Mankind is neither short of diseases nor remedies for them. Acupuncture, Ayurveda, Siddha and Yunani are alternative medical practices; yoga for improved digestion, laughter therapy for reduced stress levels and anxiety and music therapy for healthier mind and body are different approaches apart from the regular allopathy practices and medications to heal the body and soul.
Music for Life
Music is beyond language barriers and people worldwide enjoy and appreciate any good music, be it Hindustani, Classical, Ghazal, Pop, Jazz, Rock or instrumental. It is a part of every culture which pleases people, makes them dance to their favorite tunes, boosts their mood, uplifts happiness quotient and even helps recall a distant memory! All the more, music can also bring about other health benefits.
Our brain has two hemispheres namely, left and right. We categorize people as left- or right-brained people based on their thinking type. Right-brained individuals are described to be versatile in arts and music. Left-brained or right-brained, if you are curious to know what you are versatile in, please visit the website www.firsteatright.com. Science and technology improvements help scientists learn more about human brain, how it works, which part of the brain responds to music in a better way and how music might be put to use to ease diseases and mental problems.
Sound is an integral part of human lives and music is the most vital sound. Ears receive music and other sounds as sound waves that create vibrations on our eardrum thereby transforming them into electrical signals. These signals move through the auditory nerve to the auditory cortex which interprets the sound as something we understand (music). Music does not restrict itself to the brain areas that process sound but spreads its influence on other areas as well. There are studies showing that music “lights up’ brain areas dominant for emotions, memory and even physical movement.
Music for Health
Music soothes people’s mind and can even aid in movement. Parkinson’s disease cripples the affected individual by barring him/her from walking and moving over a period and research studies shows that when a particular beat is embedded in music, it can help a person with movement disorder to walk. Mind-related disorders such as Alzheimer’s, dementia, autism and traumatic brain injury, hearing loss and stroke also improve with music. Even hearing loss can be procrastinated as we age. Ability to hear decreases over time and music helps fight against this.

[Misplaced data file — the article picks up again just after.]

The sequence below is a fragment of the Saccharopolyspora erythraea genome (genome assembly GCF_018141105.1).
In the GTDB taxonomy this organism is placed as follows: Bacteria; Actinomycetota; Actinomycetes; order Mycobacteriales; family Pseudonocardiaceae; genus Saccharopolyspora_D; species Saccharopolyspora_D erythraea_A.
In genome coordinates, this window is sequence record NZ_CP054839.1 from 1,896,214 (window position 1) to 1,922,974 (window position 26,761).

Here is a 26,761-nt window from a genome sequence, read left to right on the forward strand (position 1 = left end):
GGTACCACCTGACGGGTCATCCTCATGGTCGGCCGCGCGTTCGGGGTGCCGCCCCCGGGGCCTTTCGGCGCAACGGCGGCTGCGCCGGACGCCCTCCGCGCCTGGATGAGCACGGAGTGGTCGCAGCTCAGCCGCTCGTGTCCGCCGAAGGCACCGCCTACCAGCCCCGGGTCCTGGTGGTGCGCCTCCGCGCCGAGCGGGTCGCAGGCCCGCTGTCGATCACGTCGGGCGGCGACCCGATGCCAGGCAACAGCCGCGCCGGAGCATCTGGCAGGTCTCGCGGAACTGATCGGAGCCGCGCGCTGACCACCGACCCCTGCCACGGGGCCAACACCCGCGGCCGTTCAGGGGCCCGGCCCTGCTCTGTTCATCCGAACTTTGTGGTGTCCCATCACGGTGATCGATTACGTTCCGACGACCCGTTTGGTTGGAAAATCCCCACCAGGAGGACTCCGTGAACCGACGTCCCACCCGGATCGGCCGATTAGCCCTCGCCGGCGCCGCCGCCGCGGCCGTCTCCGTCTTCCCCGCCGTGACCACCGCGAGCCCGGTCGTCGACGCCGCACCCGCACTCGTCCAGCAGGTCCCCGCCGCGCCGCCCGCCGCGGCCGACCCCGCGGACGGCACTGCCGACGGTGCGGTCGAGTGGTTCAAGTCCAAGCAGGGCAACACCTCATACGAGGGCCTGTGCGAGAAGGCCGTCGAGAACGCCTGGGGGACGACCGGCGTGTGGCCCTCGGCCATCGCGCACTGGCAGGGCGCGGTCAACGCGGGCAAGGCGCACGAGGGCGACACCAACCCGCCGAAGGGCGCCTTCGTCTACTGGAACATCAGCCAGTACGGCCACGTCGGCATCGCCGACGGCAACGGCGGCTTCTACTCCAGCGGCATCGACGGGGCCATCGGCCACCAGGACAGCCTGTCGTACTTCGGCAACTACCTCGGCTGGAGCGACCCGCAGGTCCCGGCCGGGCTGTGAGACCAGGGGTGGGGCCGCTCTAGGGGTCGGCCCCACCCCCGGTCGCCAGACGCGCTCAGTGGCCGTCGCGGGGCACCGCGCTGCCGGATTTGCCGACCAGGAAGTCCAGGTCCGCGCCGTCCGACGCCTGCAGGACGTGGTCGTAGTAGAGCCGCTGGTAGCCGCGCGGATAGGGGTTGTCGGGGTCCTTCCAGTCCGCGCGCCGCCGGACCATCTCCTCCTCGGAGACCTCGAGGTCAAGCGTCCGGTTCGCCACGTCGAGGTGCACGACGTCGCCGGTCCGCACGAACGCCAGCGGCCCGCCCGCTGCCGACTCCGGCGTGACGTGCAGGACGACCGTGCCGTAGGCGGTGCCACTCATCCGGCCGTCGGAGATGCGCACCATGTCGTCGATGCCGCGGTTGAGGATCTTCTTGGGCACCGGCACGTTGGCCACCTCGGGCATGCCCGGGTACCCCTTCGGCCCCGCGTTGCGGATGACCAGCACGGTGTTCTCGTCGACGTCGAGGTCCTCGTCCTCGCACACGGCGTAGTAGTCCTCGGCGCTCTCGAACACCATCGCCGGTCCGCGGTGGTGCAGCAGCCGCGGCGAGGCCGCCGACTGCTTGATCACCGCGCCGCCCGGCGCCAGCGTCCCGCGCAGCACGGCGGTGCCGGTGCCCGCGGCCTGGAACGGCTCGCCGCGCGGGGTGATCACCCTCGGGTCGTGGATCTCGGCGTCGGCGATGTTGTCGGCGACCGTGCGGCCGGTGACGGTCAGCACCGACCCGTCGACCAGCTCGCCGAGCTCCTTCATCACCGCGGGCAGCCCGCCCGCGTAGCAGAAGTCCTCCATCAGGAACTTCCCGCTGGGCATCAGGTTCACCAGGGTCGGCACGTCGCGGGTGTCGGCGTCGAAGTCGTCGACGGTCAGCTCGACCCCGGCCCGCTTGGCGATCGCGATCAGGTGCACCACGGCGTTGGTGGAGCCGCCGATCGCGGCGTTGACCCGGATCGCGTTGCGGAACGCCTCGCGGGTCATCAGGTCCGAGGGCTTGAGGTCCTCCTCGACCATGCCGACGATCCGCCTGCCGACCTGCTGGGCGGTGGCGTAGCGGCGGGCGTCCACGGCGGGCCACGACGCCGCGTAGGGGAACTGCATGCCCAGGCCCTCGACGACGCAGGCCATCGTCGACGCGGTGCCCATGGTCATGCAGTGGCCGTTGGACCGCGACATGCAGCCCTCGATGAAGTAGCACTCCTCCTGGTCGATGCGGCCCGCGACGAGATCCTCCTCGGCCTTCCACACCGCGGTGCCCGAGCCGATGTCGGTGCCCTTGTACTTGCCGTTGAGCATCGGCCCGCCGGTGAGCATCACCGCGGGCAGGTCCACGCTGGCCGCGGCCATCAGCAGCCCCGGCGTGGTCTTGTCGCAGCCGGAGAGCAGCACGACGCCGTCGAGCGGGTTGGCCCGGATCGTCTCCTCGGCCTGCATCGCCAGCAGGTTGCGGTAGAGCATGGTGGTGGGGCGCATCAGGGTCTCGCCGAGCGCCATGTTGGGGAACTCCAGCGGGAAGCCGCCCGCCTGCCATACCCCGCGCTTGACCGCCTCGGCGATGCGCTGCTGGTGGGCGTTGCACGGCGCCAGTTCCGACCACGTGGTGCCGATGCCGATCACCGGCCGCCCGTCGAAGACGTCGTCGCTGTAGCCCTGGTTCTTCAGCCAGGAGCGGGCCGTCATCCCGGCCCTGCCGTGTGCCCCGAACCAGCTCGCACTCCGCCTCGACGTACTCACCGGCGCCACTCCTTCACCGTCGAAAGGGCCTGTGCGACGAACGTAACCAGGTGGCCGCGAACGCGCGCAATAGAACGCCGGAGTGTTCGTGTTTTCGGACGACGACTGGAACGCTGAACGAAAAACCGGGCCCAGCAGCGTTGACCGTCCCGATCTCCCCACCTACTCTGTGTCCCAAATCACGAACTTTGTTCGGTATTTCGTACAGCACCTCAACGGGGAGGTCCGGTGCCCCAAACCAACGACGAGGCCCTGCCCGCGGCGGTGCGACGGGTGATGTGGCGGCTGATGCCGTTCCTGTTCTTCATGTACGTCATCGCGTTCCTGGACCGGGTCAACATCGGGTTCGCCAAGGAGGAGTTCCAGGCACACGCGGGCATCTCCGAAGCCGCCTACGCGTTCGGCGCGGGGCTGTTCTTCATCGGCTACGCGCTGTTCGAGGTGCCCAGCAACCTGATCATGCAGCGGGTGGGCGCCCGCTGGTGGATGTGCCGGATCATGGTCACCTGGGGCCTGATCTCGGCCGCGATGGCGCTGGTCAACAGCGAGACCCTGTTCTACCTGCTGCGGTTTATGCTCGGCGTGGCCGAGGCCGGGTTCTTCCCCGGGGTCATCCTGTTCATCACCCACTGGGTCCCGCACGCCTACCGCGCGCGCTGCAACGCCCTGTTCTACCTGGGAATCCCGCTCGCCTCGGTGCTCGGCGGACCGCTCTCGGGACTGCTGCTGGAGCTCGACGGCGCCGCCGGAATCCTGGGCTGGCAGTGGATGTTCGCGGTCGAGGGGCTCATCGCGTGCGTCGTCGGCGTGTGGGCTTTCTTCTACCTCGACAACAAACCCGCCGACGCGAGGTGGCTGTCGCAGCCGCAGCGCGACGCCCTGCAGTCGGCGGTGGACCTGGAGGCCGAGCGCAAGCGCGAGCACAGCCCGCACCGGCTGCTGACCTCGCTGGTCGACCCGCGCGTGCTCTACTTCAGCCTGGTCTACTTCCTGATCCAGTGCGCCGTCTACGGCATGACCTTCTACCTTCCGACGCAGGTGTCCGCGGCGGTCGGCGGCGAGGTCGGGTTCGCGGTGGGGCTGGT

Kids reap huge benefits when introduced to music at a young age as their brains are still developing. Music has a positive impact on their ability to focus, learn, grasp a new language and improve overall brain development. Studies prove that when music was introduced as a part of school curriculum for two years in a certain school, those kids garnered improved learning ability and reading and writing skills that can last a lifetime. Once the brain finds its way to respond to sound appropriately, the benefits are carried far beyond the music classes and even when the classes stop. But, the longer you are in touch with music, the stronger you become.
Music goes way beyond entertainment and is an established health profession in the form of ‘Music Therapy’ to address social, physical, emotional and cognitive needs of individuals. This is not a new-age therapy but is as old as the writings of Aristotle and Plato. There are board-certified therapists who treat patients with different medical conditions using techniques that go way beyond making them hear music. Depending on the health concern, the therapist might choose different ways to address the problem-melody or rhythm might be used to reinstate lost abilities due to brain injury or developmental disability. Some people connect over music, for instance shared musical experiences can help a friend connect with her/his bestie who has dementia and try reviving memories. Behavior disorders in youngsters who are unable to control their emotions can also be brought under control with music.
One must also be aware that not all people respond to music therapy in a similar way and it might benefit some people but affect certain others. Brain-related injuries or disorders might impact people in unknown ways. Some of them might find music to be overstimulating while some others hate listening to music as it reminds them of negative/traumatic memories. Music therapists can help identify and understand when music can be helpful or harmful.
Similar to your daily exercise routines and healthy diet meals, include a bit of music too in your daily life! This helps you to add joy to life, stay connected, boost your mood and improve your health. There is no age barrier and no one is too young or too old to add a bit of music to his/her everyday routine.
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Dietitian & Nutritionist Dr. Nafeesa Imteyaz.